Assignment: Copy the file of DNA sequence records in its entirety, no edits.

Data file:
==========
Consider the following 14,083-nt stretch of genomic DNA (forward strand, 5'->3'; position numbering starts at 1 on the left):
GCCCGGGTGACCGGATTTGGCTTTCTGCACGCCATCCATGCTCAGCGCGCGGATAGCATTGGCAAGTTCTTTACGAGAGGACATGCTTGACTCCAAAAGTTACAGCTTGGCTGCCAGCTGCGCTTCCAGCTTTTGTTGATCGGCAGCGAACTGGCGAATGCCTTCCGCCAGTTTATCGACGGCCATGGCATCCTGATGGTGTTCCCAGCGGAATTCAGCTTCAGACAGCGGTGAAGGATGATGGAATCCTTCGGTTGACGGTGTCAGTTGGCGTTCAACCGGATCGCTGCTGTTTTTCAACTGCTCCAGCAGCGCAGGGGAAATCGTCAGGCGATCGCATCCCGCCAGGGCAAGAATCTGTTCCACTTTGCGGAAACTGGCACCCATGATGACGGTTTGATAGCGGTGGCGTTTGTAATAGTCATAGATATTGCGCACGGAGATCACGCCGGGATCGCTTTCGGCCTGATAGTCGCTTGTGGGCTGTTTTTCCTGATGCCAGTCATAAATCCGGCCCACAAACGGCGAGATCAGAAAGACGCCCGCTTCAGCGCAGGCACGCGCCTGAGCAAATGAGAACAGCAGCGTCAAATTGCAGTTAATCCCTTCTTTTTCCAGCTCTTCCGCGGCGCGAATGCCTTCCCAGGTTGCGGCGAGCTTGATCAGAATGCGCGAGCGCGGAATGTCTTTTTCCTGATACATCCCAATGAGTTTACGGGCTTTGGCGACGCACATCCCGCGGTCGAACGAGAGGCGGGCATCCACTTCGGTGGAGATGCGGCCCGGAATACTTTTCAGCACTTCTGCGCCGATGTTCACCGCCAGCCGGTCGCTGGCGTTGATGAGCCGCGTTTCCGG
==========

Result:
Consider the following 14,083-nt stretch of genomic DNA (forward strand, 5'->3'; position numbering starts at 1 on the left):
GCCCGGGTGACCGGATTTGGCTTTCTGCACGCCATCCATGCTCAGCGCGCGGATAGCATTGGCAAGTTCTTTACGAGAGGACATGCTTGACTCCAAAAGTTACAGCTTGGCTGCCAGCTGCGCTTCCAGCTTTTGTTGATCGGCAGCGAACTGGCGAATGCCTTCCGCCAGTTTATCGACGGCCATGGCATCCTGATGGTGTTCCCAGCGGAATTCAGCTTCAGACAGCGGTGAAGGATGATGGAATCCTTCGGTTGACGGTGTCAGTTGGCGTTCAACCGGATCGCTGCTGTTTTTCAACTGCTCCAGCAGCGCAGGGGAAATCGTCAGGCGATCGCATCCCGCCAGGGCAAGAATCTGTTCCACTTTGCGGAAACTGGCACCCATGATGACGGTTTGATAGCGGTGGCGTTTGTAATAGTCATAGATATTGCGCACGGAGATCACGCCGGGATCGCTTTCGGCCTGATAGTCGCTTGTGGGCTGTTTTTCCTGATGCCAGTCATAAATCCGGCCCACAAACGGCGAGATCAGAAAGACGCCCGCTTCAGCGCAGGCACGCGCCTGAGCAAATGAGAACAGCAGCGTCAAATTGCAGTTAATCCCTTCTTTTTCCAGCTCTTCCGCGGCGCGAATGCCTTCCCAGGTTGCGGCGAGCTTGATCAGAATGCGCGAGCGCGGAATGTCTTTTTCCTGATACATCCCAATGAGTTTACGGGCTTTGGCGACGCACATCCCGCGGTCGAACGAGAGGCGGGCATCCACTTCGGTGGAGATGCGGCCCGGAATACTTTTCAGCACTTCTGCGCCGATGTTCACCGCCAGCCGGTCGCTGGCGTTGATGAGCCGCGTTTCCGG